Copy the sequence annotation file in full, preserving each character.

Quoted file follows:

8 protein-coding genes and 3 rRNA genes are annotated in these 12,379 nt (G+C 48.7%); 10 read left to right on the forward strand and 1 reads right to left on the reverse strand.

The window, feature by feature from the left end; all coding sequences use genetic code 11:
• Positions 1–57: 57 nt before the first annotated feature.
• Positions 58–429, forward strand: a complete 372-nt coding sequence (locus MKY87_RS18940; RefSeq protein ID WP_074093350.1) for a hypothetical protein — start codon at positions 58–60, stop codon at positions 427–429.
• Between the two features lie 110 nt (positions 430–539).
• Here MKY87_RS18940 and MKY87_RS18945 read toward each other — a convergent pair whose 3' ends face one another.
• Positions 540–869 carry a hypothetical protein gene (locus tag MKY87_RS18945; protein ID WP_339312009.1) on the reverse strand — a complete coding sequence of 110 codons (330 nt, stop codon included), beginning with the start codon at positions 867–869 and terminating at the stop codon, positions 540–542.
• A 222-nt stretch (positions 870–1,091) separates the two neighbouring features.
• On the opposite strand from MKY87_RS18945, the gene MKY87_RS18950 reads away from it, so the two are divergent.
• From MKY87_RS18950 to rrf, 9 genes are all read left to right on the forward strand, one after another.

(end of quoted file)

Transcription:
8 protein-coding genes and 3 rRNA genes are annotated in these 12,379 nt (G+C 48.7%); 10 read left to right on the forward strand and 1 reads right to left on the reverse strand.

The window, feature by feature from the left end; all coding sequences use genetic code 11:
• Positions 1–57: 57 nt before the first annotated feature.
• Positions 58–429, forward strand: a complete 372-nt coding sequence (locus MKY87_RS18940; RefSeq protein ID WP_074093350.1) for a hypothetical protein — start codon at positions 58–60, stop codon at positions 427–429.
• Between the two features lie 110 nt (positions 430–539).
• Here MKY87_RS18940 and MKY87_RS18945 read toward each other — a convergent pair whose 3' ends face one another.
• Positions 540–869 carry a hypothetical protein gene (locus tag MKY87_RS18945; protein ID WP_339312009.1) on the reverse strand — a complete coding sequence of 110 codons (330 nt, stop codon included), beginning with the start codon at positions 867–869 and terminating at the stop codon, positions 540–542.
• A 222-nt stretch (positions 870–1,091) separates the two neighbouring features.
• On the opposite strand from MKY87_RS18945, the gene MKY87_RS18950 reads away from it, so the two are divergent.
• From MKY87_RS18950 to rrf, 9 genes are all read left to right on the forward strand, one after another.